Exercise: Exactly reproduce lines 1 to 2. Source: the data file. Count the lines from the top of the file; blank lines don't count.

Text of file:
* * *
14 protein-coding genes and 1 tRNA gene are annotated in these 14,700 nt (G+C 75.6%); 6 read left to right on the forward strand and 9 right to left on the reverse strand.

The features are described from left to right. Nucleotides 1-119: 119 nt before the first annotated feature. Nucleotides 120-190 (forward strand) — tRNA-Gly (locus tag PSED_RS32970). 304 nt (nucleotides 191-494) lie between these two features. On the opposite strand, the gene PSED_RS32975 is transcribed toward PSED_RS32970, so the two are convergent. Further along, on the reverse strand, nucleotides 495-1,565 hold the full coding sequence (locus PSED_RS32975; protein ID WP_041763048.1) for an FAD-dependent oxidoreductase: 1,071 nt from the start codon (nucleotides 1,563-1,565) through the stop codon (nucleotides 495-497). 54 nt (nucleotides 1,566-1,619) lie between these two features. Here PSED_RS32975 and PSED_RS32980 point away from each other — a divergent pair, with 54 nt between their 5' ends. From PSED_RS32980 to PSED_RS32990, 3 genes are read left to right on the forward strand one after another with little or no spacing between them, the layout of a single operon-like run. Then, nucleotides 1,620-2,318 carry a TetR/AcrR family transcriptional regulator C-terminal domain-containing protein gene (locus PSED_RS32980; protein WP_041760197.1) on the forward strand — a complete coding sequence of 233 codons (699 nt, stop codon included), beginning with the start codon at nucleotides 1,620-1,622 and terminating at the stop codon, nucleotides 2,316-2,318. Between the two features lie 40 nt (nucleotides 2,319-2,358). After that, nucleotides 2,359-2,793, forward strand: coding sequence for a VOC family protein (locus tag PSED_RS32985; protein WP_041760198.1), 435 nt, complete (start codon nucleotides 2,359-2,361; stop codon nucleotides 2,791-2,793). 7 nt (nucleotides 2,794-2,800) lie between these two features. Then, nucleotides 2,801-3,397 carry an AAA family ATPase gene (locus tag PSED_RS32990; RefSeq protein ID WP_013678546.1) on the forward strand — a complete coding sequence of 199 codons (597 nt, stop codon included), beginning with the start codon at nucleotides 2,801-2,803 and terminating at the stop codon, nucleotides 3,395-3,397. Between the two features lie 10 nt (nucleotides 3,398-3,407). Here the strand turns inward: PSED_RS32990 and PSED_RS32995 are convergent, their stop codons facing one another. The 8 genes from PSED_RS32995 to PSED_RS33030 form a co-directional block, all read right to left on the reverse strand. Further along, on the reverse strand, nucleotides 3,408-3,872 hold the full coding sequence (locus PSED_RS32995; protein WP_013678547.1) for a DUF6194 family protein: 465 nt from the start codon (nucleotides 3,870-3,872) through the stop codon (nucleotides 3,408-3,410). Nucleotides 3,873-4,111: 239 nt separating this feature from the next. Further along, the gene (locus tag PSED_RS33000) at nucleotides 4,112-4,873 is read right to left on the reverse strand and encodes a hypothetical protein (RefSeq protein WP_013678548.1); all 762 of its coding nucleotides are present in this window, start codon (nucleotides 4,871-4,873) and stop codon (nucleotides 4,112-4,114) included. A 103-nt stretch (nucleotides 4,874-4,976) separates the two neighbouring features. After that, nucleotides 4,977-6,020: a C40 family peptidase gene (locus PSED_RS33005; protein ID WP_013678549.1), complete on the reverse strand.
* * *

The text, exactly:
14 protein-coding genes and 1 tRNA gene are annotated in these 14,700 nt (G+C 75.6%); 6 read left to right on the forward strand and 9 right to left on the reverse strand.

The features are described from left to right. Nucleotides 1-119: 119 nt before the first annotated feature. Nucleotides 120-190 (forward strand) — tRNA-Gly (locus tag PSED_RS32970). 304 nt (nucleotides 191-494) lie between these two features. On the opposite strand, the gene PSED_RS32975 is transcribed toward PSED_RS32970, so the two are convergent. Further along, on the reverse strand, nucleotides 495-1,565 hold the full coding sequence (locus PSED_RS32975; protein ID WP_041763048.1) for an FAD-dependent oxidoreductase: 1,071 nt from the start codon (nucleotides 1,563-1,565) through the stop codon (nucleotides 495-497). 54 nt (nucleotides 1,566-1,619) lie between these two features. Here PSED_RS32975 and PSED_RS32980 point away from each other — a divergent pair, with 54 nt between their 5' ends. From PSED_RS32980 to PSED_RS32990, 3 genes are read left to right on the forward strand one after another with little or no spacing between them, the layout of a single operon-like run. Then, nucleotides 1,620-2,318 carry a TetR/AcrR family transcriptional regulator C-terminal domain-containing protein gene (locus PSED_RS32980; protein WP_041760197.1) on the forward strand — a complete coding sequence of 233 codons (699 nt, stop codon included), beginning with the start codon at nucleotides 1,620-1,622 and terminating at the stop codon, nucleotides 2,316-2,318. Between the two features lie 40 nt (nucleotides 2,319-2,358). After that, nucleotides 2,359-2,793, forward strand: coding sequence for a VOC family protein (locus tag PSED_RS32985; protein WP_041760198.1), 435 nt, complete (start codon nucleotides 2,359-2,361; stop codon nucleotides 2,791-2,793). 7 nt (nucleotides 2,794-2,800) lie between these two features. Then, nucleotides 2,801-3,397 carry an AAA family ATPase gene (locus tag PSED_RS32990; RefSeq protein ID WP_013678546.1) on the forward strand — a complete coding sequence of 199 codons (597 nt, stop codon included), beginning with the start codon at nucleotides 2,801-2,803 and terminating at the stop codon, nucleotides 3,395-3,397. Between the two features lie 10 nt (nucleotides 3,398-3,407). Here the strand turns inward: PSED_RS32990 and PSED_RS32995 are convergent, their stop codons facing one another. The 8 genes from PSED_RS32995 to PSED_RS33030 form a co-directional block, all read right to left on the reverse strand. Further along, on the reverse strand, nucleotides 3,408-3,872 hold the full coding sequence (locus PSED_RS32995; protein WP_013678547.1) for a DUF6194 family protein: 465 nt from the start codon (nucleotides 3,870-3,872) through the stop codon (nucleotides 3,408-3,410). Nucleotides 3,873-4,111: 239 nt separating this feature from the next. Further along, the gene (locus tag PSED_RS33000) at nucleotides 4,112-4,873 is read right to left on the reverse strand and encodes a hypothetical protein (RefSeq protein WP_013678548.1); all 762 of its coding nucleotides are present in this window, start codon (nucleotides 4,871-4,873) and stop codon (nucleotides 4,112-4,114) included. A 103-nt stretch (nucleotides 4,874-4,976) separates the two neighbouring features. After that, nucleotides 4,977-6,020: a C40 family peptidase gene (locus PSED_RS33005; protein ID WP_013678549.1), complete on the reverse strand.